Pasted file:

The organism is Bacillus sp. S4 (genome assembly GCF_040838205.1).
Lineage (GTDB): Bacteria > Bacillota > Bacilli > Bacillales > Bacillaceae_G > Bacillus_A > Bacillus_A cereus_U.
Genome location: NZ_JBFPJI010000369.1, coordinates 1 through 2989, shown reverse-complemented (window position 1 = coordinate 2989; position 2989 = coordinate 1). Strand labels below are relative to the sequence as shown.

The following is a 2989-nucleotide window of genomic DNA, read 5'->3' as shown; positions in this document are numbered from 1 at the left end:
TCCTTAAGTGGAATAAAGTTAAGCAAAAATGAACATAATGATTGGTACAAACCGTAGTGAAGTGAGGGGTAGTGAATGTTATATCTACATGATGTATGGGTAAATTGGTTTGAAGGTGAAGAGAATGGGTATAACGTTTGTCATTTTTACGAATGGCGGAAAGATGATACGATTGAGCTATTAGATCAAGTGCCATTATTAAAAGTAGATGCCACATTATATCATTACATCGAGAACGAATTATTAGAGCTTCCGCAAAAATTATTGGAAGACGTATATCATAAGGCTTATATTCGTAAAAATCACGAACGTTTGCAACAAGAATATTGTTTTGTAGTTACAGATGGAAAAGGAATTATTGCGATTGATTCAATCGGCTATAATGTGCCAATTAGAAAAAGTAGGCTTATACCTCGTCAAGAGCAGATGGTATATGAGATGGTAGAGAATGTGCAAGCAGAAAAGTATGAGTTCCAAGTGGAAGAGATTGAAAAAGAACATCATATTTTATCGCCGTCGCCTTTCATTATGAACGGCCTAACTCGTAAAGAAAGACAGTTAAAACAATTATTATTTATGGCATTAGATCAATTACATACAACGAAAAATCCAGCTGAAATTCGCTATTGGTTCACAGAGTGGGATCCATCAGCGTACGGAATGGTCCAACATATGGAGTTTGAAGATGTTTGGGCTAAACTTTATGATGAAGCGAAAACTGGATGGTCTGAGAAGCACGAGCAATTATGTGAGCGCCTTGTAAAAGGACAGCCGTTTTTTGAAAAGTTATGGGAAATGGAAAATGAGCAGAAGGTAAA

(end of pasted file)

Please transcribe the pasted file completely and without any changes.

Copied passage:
The organism is Bacillus sp. S4 (genome assembly GCF_040838205.1).
Lineage (GTDB): Bacteria > Bacillota > Bacilli > Bacillales > Bacillaceae_G > Bacillus_A > Bacillus_A cereus_U.
Genome location: NZ_JBFPJI010000369.1, coordinates 1 through 2989, shown reverse-complemented (window position 1 = coordinate 2989; position 2989 = coordinate 1). Strand labels below are relative to the sequence as shown.

The following is a 2989-nucleotide window of genomic DNA, read 5'->3' as shown; positions in this document are numbered from 1 at the left end:
TCCTTAAGTGGAATAAAGTTAAGCAAAAATGAACATAATGATTGGTACAAACCGTAGTGAAGTGAGGGGTAGTGAATGTTATATCTACATGATGTATGGGTAAATTGGTTTGAAGGTGAAGAGAATGGGTATAACGTTTGTCATTTTTACGAATGGCGGAAAGATGATACGATTGAGCTATTAGATCAAGTGCCATTATTAAAAGTAGATGCCACATTATATCATTACATCGAGAACGAATTATTAGAGCTTCCGCAAAAATTATTGGAAGACGTATATCATAAGGCTTATATTCGTAAAAATCACGAACGTTTGCAACAAGAATATTGTTTTGTAGTTACAGATGGAAAAGGAATTATTGCGATTGATTCAATCGGCTATAATGTGCCAATTAGAAAAAGTAGGCTTATACCTCGTCAAGAGCAGATGGTATATGAGATGGTAGAGAATGTGCAAGCAGAAAAGTATGAGTTCCAAGTGGAAGAGATTGAAAAAGAACATCATATTTTATCGCCGTCGCCTTTCATTATGAACGGCCTAACTCGTAAAGAAAGACAGTTAAAACAATTATTATTTATGGCATTAGATCAATTACATACAACGAAAAATCCAGCTGAAATTCGCTATTGGTTCACAGAGTGGGATCCATCAGCGTACGGAATGGTCCAACATATGGAGTTTGAAGATGTTTGGGCTAAACTTTATGATGAAGCGAAAACTGGATGGTCTGAGAAGCACGAGCAATTATGTGAGCGCCTTGTAAAAGGACAGCCGTTTTTTGAAAAGTTATGGGAAATGGAAAATGAGCAGAAGGTAAA